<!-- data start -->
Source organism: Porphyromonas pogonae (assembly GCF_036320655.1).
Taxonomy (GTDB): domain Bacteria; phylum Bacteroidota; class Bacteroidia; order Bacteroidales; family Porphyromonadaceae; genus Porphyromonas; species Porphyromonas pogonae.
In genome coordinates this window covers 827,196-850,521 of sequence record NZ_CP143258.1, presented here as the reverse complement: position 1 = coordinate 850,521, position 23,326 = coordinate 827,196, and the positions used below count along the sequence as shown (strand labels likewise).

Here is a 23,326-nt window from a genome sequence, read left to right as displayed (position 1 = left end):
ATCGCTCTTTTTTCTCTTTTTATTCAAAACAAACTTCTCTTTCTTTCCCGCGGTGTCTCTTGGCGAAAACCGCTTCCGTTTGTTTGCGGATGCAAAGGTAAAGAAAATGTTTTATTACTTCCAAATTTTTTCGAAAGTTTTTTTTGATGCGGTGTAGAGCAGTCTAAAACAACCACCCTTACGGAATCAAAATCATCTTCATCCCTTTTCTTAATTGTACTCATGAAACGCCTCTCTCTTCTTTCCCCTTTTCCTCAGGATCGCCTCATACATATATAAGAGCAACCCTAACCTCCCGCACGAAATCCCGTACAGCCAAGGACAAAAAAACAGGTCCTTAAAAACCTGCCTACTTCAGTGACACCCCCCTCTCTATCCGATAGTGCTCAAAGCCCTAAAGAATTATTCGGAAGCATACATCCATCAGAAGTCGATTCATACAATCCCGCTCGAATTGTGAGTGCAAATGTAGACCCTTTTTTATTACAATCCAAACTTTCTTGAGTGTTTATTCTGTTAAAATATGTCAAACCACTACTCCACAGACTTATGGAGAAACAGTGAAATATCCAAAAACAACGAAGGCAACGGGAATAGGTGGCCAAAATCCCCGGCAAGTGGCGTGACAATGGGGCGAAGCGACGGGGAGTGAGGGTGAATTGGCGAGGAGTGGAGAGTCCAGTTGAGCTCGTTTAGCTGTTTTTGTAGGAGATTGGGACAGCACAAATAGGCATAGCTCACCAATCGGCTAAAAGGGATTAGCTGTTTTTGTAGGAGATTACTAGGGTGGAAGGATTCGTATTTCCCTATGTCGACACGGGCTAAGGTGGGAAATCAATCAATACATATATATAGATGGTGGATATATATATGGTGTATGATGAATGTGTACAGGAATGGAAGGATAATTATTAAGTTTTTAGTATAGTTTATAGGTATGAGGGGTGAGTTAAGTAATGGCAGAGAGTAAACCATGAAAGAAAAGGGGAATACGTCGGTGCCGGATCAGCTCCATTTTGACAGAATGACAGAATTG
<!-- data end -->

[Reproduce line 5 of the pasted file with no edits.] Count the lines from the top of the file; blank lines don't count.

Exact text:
ATCGCTCTTTTTTCTCTTTTTATTCAAAACAAACTTCTCTTTCTTTCCCGCGGTGTCTCTTGGCGAAAACCGCTTCCGTTTGTTTGCGGATGCAAAGGTAAAGAAAATGTTTTATTACTTCCAAATTTTTTCGAAAGTTTTTTTTGATGCGGTGTAGAGCAGTCTAAAACAACCACCCTTACGGAATCAAAATCATCTTCATCCCTTTTCTTAATTGTACTCATGAAACGCCTCTCTCTTCTTTCCCCTTTTCCTCAGGATCGCCTCATACATATATAAGAGCAACCCTAACCTCCCGCACGAAATCCCGTACAGCCAAGGACAAAAAAACAGGTCCTTAAAAACCTGCCTACTTCAGTGACACCCCCCTCTCTATCCGATAGTGCTCAAAGCCCTAAAGAATTATTCGGAAGCATACATCCATCAGAAGTCGATTCATACAATCCCGCTCGAATTGTGAGTGCAAATGTAGACCCTTTTTTATTACAATCCAAACTTTCTTGAGTGTTTATTCTGTTAAAATATGTCAAACCACTACTCCACAGACTTATGGAGAAACAGTGAAATATCCAAAAACAACGAAGGCAACGGGAATAGGTGGCCAAAATCCCCGGCAAGTGGCGTGACAATGGGGCGAAGCGACGGGGAGTGAGGGTGAATTGGCGAGGAGTGGAGAGTCCAGTTGAGCTCGTTTAGCTGTTTTTGTAGGAGATTGGGACAGCACAAATAGGCATAGCTCACCAATCGGCTAAAAGGGATTAGCTGTTTTTGTAGGAGATTACTAGGGTGGAAGGATTCGTATTTCCCTATGTCGACACGGGCTAAGGTGGGAAATCAATCAATACATATATATAGATGGTGGATATATATATGGTGTATGATGAATGTGTACAGGAATGGAAGGATAATTATTAAGTTTTTAGTATAGTTTATAGGTATGAGGGGTGAGTTAAGTAATGGCAGAGAGTAAACCATGAAAGAAAAGGGGAATACGTCGGTGCCGGATCAGCTCCATTTTGACAGAATGACAGAATTG